Respondent's argument disregards established principles of constitutional construction. Because the language of the two constitutional provisions at issue relates to the same subject matter, the election of judges, the two provisions must be construed together. See Berardocco v. Colden, 469 Pa. 452, 459, 366 A.2d 574, 577 (1976); Firing v. Kephart, 466 Pa. 560, 353 A.2d 833 (1976); Weiss v. Zeigler, 327 Pa. 100, 104, 193 A. 642, 644 (1937). See also Statutory Construction Act of 1972, 1 Pa.C.S. § 1932. Moreover, because the Constitution is an integrated whole, effect must be given to all of its provisions whenever possible. See Cali v. Philadelphia, 406 Pa. 290, 177 A.2d 824 (1962). See also Statutory Construction Act of 1972, 1 Pa.C.S. § 1921(a).

When Article VII, § 3, and Article V, § 13, are read in light of these principles, it is clear that the Constitution treats differently two classes of judges, those judges who are chosen by electors of the State at large and those judges who are elected locally. Locally elected judges are to be chosen at municipal elections, which are defined in Article VII, § 3, as elections held in odd-numbered years. No exception to this rule is provided. By contrast, although judges elected state-wide ordinarily are to be chosen at municipal elections, an explicit constitutional exception is provided for election at a general election "as circumstances may require."

Where, as here, the term for a judicial seat filled by the electors of the State at large is scheduled to expire in an odd-numbered year, "circumstances . . . require" that the succeeding justice be elected at a general election, the election that immediately precedes the expiration of the term. This conclusion is compelled by the constitutional preference for election over appointment of judges, a preference that is demonstrated and implemented by Article VII, § 3, and Article V, § 13.*fn2 As this Court has unanimously stated,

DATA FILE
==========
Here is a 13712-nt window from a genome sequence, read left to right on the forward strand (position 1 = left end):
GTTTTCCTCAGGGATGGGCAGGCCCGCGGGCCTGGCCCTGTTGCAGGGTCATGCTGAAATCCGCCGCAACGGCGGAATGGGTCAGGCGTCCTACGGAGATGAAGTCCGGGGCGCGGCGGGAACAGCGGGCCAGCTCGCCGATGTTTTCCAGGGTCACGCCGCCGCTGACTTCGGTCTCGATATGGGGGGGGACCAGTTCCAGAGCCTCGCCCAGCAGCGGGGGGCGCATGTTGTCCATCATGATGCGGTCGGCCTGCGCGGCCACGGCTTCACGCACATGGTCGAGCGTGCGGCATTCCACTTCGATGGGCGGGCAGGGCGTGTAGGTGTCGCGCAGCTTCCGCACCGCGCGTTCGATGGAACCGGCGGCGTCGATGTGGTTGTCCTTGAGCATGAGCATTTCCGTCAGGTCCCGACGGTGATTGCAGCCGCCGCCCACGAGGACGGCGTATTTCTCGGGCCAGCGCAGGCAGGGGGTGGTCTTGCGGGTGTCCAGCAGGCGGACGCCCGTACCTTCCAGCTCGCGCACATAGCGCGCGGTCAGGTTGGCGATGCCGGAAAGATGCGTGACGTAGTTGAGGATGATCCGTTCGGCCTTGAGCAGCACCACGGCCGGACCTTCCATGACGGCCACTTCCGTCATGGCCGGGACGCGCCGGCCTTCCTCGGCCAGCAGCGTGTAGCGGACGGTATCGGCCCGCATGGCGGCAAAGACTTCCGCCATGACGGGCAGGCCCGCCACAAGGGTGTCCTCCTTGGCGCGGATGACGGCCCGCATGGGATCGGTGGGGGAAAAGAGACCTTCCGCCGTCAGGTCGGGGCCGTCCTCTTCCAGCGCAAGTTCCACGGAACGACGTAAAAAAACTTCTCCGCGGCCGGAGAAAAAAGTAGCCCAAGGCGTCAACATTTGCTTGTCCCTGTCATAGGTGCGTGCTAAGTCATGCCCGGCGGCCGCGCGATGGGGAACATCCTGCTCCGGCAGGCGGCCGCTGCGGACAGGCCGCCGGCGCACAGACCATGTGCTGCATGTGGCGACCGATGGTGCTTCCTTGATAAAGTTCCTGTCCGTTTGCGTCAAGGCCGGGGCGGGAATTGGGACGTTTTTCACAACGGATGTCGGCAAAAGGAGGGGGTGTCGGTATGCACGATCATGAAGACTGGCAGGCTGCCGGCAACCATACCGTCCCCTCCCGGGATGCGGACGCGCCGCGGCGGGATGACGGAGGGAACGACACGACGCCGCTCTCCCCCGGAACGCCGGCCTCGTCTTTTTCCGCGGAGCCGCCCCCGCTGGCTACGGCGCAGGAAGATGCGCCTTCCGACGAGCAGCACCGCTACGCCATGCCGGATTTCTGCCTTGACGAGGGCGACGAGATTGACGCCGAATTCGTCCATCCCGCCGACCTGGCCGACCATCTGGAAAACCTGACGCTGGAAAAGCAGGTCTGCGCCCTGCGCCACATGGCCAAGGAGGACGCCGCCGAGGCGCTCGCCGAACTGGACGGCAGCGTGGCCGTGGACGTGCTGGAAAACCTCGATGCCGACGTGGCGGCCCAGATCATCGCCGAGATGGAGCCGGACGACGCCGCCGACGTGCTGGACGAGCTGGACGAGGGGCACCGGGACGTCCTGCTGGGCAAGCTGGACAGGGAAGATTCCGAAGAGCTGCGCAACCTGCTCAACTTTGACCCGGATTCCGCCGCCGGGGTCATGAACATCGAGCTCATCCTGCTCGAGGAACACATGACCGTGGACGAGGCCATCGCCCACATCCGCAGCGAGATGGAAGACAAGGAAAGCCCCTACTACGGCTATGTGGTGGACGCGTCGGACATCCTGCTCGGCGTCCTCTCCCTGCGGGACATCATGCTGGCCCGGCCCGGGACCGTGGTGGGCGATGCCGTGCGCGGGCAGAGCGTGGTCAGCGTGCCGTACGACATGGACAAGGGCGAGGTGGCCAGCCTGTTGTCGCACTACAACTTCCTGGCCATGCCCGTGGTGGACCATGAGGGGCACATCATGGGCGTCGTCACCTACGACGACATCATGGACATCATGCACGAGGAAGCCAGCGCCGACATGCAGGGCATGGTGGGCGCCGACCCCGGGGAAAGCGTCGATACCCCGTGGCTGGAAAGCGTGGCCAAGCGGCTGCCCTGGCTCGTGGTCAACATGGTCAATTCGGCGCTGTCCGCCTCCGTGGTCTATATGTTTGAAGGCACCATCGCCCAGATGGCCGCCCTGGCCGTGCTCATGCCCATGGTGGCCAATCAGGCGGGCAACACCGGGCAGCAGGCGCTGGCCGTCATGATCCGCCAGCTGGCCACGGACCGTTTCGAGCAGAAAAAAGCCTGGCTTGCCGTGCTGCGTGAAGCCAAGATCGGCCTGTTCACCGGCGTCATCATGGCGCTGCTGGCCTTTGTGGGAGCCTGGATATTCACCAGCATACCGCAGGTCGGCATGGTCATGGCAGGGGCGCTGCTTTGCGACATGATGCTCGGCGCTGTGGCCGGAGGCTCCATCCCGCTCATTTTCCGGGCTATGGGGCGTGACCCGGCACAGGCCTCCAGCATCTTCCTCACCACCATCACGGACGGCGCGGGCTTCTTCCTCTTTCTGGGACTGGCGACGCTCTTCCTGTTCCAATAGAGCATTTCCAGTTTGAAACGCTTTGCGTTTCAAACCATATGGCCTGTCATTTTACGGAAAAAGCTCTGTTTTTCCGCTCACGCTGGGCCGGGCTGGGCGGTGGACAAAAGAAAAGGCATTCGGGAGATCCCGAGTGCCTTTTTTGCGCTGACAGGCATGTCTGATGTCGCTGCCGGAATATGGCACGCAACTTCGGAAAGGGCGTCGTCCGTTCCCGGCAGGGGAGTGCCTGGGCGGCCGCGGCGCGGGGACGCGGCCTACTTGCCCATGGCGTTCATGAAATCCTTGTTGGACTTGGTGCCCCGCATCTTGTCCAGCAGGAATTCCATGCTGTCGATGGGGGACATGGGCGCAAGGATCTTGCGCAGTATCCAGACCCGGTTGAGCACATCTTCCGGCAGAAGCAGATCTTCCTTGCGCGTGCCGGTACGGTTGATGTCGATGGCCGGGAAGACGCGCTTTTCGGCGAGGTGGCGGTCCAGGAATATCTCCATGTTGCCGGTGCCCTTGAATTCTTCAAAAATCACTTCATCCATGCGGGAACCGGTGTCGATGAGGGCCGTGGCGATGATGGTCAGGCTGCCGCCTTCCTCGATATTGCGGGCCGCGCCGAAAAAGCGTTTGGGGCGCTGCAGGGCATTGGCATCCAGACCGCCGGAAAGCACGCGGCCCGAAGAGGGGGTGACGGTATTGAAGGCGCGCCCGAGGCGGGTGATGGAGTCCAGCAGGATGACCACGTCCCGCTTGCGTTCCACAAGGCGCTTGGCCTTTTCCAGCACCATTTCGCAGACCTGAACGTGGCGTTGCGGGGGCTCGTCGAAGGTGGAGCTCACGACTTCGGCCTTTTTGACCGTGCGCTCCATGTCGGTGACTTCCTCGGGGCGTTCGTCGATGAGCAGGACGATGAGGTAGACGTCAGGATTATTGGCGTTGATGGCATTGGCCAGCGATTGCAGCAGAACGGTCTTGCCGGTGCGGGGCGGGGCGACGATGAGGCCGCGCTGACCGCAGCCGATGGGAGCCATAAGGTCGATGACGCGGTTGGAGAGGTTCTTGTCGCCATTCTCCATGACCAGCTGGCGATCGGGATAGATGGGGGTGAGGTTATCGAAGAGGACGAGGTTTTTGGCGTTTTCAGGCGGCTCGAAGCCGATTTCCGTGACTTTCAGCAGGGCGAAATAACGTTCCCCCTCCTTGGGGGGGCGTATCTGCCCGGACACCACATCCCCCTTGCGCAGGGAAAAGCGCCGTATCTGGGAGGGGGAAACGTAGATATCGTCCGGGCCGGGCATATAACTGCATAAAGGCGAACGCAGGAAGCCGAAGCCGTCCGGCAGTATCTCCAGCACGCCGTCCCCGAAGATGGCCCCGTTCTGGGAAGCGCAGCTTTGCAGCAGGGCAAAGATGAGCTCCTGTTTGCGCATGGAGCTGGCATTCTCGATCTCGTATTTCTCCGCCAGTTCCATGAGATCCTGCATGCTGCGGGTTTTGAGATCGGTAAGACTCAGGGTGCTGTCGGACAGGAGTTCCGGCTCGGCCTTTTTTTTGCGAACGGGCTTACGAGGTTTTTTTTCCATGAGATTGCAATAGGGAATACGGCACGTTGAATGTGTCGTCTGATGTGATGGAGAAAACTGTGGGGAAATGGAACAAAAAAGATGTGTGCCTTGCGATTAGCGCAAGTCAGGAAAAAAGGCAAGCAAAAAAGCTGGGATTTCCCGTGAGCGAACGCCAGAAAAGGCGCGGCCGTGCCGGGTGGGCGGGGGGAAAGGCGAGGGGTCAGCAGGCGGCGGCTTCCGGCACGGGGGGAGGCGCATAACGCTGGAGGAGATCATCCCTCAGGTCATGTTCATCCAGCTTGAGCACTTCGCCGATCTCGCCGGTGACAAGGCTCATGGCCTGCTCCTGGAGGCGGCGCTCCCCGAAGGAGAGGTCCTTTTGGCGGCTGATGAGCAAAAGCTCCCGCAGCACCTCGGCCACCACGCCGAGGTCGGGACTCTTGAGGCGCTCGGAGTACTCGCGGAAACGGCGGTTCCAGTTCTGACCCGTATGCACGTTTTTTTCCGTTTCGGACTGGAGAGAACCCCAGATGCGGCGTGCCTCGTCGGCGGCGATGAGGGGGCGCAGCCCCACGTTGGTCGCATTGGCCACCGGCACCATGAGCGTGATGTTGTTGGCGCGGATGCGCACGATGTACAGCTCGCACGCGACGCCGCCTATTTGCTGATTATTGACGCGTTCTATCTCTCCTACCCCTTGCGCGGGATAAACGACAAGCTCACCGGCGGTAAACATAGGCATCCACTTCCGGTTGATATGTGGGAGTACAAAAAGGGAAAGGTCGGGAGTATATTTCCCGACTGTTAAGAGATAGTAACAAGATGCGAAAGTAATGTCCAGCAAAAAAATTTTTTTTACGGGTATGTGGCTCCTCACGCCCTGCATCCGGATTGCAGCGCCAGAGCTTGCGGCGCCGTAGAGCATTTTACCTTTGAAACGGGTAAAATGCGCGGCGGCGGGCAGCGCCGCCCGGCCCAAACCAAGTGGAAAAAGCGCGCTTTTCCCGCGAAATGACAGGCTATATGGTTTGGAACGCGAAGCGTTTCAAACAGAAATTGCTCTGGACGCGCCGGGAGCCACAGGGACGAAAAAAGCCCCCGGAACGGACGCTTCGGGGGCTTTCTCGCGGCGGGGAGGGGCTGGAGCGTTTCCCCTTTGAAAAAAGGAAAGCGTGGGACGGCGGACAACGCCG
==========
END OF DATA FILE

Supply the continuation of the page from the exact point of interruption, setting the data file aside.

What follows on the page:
[ 497 Pa. Page 355]

"whenever possible, judicial officers shall be elected by a complete electoral process. The appointive process of section 13(b) [of Article V of the Pennsylvania Constitution] was intended to fill a judicial vacancy only until the office could again be filled by a popularly elected officer."

Berardocco v. Colden, 469 Pa. 452, 459, 366 A.2d 574, 576 (1976). Accord, Barbieri v. Shapp, 476 Pa. 513, 520, 383 A.2d 218, 222 (1978) (Barbieri II) ("appointment procedure of section 13(b) is a stopgap to fill seats that unexpectedly fall vacant"); Leedom v. Thomas, 473 Pa. 193, 195, 199, 373 A.2d 1329, 1330, 1332 (1977) ("section 13(b) . . . 'was not intended to frustrate the electoral process'"). This constitutionally mandated preference for election would be defeated if a vacancy occurring at the end of a fixed term in a state-wide judicial ...


Buy This Entire Record For $7.95

Download the entire decision to receive the complete text, official citation,
docket number, dissents and concurrences, and footnotes for this case.

Learn more about what you receive with purchase of this case.